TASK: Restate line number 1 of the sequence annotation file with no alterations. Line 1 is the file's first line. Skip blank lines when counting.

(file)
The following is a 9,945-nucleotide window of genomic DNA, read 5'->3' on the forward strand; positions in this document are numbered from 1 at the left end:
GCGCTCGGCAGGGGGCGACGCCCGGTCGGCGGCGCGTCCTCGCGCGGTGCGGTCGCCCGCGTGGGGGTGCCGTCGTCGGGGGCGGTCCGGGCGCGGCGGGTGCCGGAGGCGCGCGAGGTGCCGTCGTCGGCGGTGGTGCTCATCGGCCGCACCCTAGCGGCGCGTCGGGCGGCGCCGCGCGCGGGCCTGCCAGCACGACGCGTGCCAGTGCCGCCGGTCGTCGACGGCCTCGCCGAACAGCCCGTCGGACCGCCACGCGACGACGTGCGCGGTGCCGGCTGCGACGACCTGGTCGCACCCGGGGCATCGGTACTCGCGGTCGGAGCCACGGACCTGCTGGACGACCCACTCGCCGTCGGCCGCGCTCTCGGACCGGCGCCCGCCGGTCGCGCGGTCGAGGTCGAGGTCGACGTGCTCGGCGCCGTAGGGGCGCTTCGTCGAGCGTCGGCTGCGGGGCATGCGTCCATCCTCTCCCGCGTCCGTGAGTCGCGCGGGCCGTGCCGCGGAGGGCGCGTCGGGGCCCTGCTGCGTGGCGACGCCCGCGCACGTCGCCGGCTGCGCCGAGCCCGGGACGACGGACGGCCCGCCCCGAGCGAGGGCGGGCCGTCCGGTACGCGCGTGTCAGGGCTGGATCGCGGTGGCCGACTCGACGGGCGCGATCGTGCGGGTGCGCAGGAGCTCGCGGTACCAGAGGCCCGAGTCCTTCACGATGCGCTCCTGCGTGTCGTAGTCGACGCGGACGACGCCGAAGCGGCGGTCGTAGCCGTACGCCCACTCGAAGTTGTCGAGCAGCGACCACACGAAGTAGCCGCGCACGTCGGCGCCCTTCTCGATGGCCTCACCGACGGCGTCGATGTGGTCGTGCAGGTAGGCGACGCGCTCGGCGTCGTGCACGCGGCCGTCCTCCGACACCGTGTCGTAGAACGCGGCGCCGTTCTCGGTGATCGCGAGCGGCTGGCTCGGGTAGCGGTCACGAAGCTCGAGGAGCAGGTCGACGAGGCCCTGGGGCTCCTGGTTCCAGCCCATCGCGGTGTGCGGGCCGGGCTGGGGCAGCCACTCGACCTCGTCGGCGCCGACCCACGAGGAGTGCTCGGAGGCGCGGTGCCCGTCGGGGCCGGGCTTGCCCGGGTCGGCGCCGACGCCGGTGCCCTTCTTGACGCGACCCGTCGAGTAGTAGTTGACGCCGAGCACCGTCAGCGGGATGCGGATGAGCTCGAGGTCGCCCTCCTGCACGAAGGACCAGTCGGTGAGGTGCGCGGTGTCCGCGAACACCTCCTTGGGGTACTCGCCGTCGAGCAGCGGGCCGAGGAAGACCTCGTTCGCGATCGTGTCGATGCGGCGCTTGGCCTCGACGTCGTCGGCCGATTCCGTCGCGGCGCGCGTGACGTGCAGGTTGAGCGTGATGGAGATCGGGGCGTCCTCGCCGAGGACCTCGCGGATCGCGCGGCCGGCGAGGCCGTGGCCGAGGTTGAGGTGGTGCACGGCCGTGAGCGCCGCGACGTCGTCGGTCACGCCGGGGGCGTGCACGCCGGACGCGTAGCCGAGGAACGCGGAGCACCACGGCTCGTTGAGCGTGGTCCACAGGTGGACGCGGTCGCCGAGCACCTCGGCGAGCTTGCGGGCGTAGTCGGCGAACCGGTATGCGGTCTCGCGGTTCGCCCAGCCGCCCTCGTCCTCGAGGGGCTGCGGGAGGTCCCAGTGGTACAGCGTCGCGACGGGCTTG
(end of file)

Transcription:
The following is a 9,945-nucleotide window of genomic DNA, read 5'->3' on the forward strand; positions in this document are numbered from 1 at the left end: